My brothers dislike the Olympics tremendously. They would rather watch NFL Network’s “10 Most Clutch Quarterbacks” and make fun of it for including Dan Marino. And, having just completed a fantasy football draft and the local paper starting an NIU football blog, Hank Williams Jr. could ask his question and I’d say yes. But the Olympics provided so much variety and so much nervous, desperate passion in its athletes that I couldn’t help but be in awe of both their drive and the ways we’ve turned odd combinations of skills into sporting tests.
Case in point: the modern pentathalon. While the winner of the decathalon can rightfully claim dominion over the track and field landscape (even if Usain Bolt gets all the headlines), what do we call the winner of the modern pentathalon? Renaissance man/woman? The event includes swimming, horse riding, shooting, fencing and a final running race, where a lead in the first four events turns into a head start for the medal. You half expect an essay question to be thrown in there. The idea appeals to that kid inside me who would break out the putter when the Masters came on, then the old wooden tennis rackets for Wimbledon. In an age of laser-focused specialization in even junior high athletes, the modern event just feels so appealingly retro.
The Olympics preview for Sports Illustrated helped me along in this enjoyment. In addition to the usual preview stories on Michael Phelps and what was new for the games, it tried to predict the medalists in each sport. So, if the magazine took enough time to pick the names and a one line nugget (Women’s individual time trials: “[Kristen] Armstrong is not related to Lance”), then the endeavor deserves some review.
In terms of overall medal predictions, smaller countries succeeded in spreading the wealth. Though the magazine predicted the U.S. as medal count winner, it overshot its estimate (121 predicted, 110 actual). The top five countries all were overestimated, and we don’t get to the overachievers until France (38 predicted, 40 total) and Great Britain (35 predicted, 42 total).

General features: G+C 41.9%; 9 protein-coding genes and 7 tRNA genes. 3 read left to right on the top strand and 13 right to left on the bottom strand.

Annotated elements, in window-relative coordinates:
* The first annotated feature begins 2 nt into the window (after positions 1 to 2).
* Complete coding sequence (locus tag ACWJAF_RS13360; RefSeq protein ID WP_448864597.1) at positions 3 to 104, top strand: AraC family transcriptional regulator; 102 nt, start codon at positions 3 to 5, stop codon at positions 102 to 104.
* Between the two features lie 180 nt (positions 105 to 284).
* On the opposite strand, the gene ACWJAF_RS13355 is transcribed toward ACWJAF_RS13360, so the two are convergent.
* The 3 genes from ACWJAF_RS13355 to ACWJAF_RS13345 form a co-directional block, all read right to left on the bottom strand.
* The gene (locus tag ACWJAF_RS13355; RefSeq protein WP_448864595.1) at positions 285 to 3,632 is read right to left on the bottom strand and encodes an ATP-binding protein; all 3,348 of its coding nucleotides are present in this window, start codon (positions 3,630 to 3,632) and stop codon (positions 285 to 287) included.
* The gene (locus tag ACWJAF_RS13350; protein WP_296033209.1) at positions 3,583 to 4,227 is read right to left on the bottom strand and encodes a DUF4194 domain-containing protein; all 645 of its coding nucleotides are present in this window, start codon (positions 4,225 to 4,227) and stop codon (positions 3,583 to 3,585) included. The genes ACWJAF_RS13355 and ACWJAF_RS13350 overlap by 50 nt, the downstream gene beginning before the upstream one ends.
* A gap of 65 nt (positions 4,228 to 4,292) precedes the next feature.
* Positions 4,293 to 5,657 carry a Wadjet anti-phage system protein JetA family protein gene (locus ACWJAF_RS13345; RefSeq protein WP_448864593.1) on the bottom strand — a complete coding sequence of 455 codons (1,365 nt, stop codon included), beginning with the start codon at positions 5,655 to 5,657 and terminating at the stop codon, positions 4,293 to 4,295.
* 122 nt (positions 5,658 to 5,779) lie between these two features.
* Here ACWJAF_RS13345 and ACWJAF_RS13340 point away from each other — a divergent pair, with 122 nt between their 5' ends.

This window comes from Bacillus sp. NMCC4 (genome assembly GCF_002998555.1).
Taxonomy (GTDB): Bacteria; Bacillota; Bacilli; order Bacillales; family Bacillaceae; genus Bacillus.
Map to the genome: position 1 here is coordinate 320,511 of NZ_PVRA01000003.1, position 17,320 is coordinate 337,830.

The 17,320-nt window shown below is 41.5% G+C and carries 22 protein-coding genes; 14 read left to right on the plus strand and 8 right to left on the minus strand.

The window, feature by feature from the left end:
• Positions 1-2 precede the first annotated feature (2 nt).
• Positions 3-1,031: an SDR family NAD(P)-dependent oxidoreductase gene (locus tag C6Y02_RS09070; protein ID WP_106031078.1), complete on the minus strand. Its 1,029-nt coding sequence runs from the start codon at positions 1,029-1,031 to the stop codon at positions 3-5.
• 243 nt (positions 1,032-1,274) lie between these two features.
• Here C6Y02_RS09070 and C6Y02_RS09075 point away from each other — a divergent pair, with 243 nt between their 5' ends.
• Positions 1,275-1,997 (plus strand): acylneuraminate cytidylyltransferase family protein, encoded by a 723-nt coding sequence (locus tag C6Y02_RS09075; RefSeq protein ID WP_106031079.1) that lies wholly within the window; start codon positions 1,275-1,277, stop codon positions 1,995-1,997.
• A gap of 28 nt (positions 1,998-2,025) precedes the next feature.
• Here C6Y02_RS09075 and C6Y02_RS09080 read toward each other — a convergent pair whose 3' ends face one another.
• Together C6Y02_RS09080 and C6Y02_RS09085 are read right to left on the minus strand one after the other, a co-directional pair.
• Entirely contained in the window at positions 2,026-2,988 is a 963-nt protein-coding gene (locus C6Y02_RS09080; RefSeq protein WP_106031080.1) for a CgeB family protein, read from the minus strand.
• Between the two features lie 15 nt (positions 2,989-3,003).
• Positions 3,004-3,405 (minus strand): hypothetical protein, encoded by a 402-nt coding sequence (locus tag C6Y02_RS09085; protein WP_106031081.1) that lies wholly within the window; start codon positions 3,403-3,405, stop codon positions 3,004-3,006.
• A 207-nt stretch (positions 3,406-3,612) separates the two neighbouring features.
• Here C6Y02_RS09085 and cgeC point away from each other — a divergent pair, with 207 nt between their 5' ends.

As far as the individual events, it’s hard to separate poorly picked events from just unpredictable events. Still, I quantified the selections like this: 10 points for correctly picking the gold medal winner, 5 for silver and 3 for bronze. If an athlete was predicted to a win a medal other than the one he or she earned, I gave that one point.
The unpredictable events (zero points) included: two boxing classes, five cycling events, men’s modern pentathalon, five shooting events (including both men’s and women’s trap), men’s team handball, women’s singles tennis and two wrestling classes.
Predictable (or, more optimistically, well-picked) events that scored at least 10 points included: women’s team archery, men’s single badminton, men’s and women’s basketball, two boxing classes, six canoe/kayak events, seven cycling events, seven (of eight total) diving events, three fencing events, six total gymnastic events, three judo classes, five rowing events, five sailing events, 20 total swimming events (of 36 total, no doubt aided by Michael Phelps‘ favorite status), seven men’s track and field events, nine women’s track and field events and four weightlifting classes.
Both the predictable and unpredictable cut across disciplines, but I was surprised to see so many accurate predictions. It’s hard to say whether this was an improvement or a decline over past years, but my knee-jerk reaction is to consider any success when so many sports come down to fractions of seconds/inches/points as admirable. This issue, when used in combination with the various NBC networks and its commentators, made for at least one well-informed viewer.